When people think of Oregon, they think of rain, Duck football and of course, recycling. Oregonians have earned the reputation of having one of the greenest states in the country. Part of that reputation stems from the 40-year-old legislation dubbed, the “Bottle Bill.” Signed into law back in 1971, the Bottle Bill made Oregon the first state to pass legislation regarding recycling, which put a five cent deposit on aluminum cans. The five cent deposit on drink containers provided an incentive for people to save up their cans and bottles to recycle rather than throw away.

The law’s original purpose was to reduce littering and conserve resources, a mindset that many Oregonians still follow today. Since then, Oregon has maintained one of the highest beverage container recycling rates in the country; however, it’s fair to say a lot has changed in the last forty years, from new types of beverage containers to the rate of inflation. For most, a nickel isn’t a huge incentive to save a soda can.

For the last three years, House Representatives Vicki Berger (R-Salem) and Ben Cannon (D-Portland) have been battling to catch the bottle bill up with the times. The original 1971 legislation is said to have been one of the most intensely lobbied bills in Oregon’s history, and now these two co-sponsors are living a part of that legacy.

Berger’s father, Richard Chambers, was one of the main lobbyists who worked on passing the original 1971 bill. Now, as Berger recalls the hours her father spent fighting for Oregon’s first recycling law, she is able to play a part in keeping the tradition alive. Cannon’s history with the Bottle Bill also dates back to his childhood, when he and his family collected cans to recycle.

Lobbyists have looked to expand the bill practically since it took effect. For Cannon, many of his first political experiences involved the Bottle Bill, from his first time lobbying to drafting the latest expansion starting in 2005. There was a successful expansion of the bill in 2007 to include water bottles and flavored-water containers. Cannon continued to work on the bill, becoming one of the legislators on the Oregon Bottle Bill Task Force throughout 2007 and 2008.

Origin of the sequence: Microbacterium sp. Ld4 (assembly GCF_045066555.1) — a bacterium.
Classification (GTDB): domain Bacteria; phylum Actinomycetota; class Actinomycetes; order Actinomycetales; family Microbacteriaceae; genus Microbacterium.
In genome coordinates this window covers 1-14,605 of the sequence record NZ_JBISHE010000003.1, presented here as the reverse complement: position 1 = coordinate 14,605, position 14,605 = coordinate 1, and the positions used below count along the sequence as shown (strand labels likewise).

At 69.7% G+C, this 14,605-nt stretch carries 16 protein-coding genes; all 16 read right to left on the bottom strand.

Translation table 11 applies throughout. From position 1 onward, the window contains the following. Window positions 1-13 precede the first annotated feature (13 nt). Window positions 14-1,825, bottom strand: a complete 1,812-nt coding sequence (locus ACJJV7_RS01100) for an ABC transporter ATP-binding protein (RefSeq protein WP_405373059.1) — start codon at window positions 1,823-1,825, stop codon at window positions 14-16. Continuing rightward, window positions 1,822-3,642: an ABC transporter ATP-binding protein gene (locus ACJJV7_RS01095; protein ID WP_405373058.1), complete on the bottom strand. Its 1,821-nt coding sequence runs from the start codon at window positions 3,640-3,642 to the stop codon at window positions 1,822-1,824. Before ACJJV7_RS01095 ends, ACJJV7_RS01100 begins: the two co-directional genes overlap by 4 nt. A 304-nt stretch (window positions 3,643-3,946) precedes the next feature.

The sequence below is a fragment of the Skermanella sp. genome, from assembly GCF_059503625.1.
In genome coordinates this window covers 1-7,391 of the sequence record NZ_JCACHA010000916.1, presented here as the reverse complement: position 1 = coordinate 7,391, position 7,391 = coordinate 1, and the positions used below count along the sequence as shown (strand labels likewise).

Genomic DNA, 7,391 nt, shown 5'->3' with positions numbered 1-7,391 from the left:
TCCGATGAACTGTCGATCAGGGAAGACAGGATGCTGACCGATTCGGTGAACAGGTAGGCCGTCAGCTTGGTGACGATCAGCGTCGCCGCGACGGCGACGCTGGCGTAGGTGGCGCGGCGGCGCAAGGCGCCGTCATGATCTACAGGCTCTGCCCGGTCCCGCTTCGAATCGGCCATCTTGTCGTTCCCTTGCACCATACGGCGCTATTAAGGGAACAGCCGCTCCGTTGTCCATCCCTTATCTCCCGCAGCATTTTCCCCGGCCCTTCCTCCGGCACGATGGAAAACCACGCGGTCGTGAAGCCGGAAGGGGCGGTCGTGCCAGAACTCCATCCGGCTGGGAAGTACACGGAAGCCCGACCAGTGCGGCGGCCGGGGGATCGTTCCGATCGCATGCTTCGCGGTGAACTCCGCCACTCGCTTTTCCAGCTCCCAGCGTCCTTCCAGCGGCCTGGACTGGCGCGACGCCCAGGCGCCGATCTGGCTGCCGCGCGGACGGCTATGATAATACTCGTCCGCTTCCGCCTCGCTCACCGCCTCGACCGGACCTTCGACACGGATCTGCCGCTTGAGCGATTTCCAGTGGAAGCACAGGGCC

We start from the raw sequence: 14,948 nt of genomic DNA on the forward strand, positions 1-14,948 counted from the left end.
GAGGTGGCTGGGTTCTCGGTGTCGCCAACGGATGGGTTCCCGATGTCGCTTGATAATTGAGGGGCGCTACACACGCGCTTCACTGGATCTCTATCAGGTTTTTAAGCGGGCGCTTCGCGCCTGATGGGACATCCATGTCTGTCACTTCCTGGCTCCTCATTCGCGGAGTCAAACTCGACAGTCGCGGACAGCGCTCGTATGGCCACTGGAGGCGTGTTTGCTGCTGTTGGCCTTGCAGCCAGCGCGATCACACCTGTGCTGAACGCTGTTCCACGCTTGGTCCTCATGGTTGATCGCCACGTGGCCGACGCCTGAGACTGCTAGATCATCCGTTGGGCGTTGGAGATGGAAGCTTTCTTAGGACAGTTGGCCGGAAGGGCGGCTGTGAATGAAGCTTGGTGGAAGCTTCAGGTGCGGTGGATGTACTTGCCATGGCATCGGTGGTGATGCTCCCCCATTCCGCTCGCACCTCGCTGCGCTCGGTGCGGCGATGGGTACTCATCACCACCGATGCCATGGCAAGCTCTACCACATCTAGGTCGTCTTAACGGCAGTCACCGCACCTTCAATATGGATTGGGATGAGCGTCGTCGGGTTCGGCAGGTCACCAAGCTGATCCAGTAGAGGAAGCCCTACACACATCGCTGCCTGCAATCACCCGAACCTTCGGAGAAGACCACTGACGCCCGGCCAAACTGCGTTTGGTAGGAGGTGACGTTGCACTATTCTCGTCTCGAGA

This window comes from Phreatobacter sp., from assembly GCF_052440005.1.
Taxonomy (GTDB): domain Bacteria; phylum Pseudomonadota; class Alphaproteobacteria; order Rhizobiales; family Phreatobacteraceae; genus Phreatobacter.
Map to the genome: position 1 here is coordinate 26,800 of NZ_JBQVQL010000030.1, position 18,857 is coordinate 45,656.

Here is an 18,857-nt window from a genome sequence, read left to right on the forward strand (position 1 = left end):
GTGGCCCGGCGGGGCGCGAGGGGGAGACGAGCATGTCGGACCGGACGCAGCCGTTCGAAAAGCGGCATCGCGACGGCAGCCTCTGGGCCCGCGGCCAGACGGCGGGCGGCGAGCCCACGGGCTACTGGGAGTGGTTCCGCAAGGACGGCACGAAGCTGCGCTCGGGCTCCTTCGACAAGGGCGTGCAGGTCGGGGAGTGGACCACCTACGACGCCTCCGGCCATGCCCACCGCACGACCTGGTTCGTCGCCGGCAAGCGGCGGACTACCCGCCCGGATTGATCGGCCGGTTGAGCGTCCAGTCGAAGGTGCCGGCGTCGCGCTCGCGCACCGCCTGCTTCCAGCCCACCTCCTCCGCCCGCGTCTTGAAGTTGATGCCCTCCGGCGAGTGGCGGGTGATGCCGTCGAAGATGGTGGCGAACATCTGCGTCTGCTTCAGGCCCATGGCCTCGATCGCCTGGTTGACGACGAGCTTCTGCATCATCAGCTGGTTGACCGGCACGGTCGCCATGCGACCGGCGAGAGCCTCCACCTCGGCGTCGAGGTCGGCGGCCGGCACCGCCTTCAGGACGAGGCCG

Progress on the expansion of the bill has been a roller coaster for Cannon, with low points of disinterest and high times close to getting all the votes. He’d spend hundreds of hours in conversations and meetings to try and keep the discussion active.

The bill’s possible expansion even became part of the conversation in Cannon’s middle school humanities class at Arbor School of Arts and Sciences in Portland where he teaches. He was able to hear his student’s opinions on different aspects of the legislation, and they were able to witness Cannon during a floor debate on the Bottle Bill at the capitol building.

“This isn’t a life or death issue, but it’s important to me and it’s an important part of Oregon’s reputation,” said Cannon. “This bill is a direct result of citizen action. It’s symbolic of what Oregonians care about, it’s bigger than recycling.”

Finally, after several drafts of the bill had been brought to the floor, the latest Bottle Bill expansion passed the House on May 4. Just weeks later, all of the work put into the bill paid off as it won the Senate’s vote on May 25, and it was sent off to Governor Kitzhaber’s desk where he signed it on June 9.

The expansion will require all containers between four ounces and one and a half liters to carry a deposit except for wine, liquor, milk and infant formula. It will also increase the deposit to ten cents per container if the redemption rate is below 80 percent for two consecutive calendar years, and no sooner than 2017. There is also a pilot program to create central container redemption centers in major cities, rather than simply using grocery store recycling centers.

Sea Lions or Dams? The Controversial Toss-Up

the-two-malcontents.com

– Laura Lundberg

Everyone loves sea lions. They’re cute, adorable faces; the way that they flop around on land in their attempts to move without the water they gracefully propel themselves through. The way they bark also seems to scream ‘water dog’ cuteness, as they let out growls and yips, much like our canine friends. Yet for the sea lions off of the coast of Washington and Oregon, they’re barking and cute days are coming to an end – quickly and violently.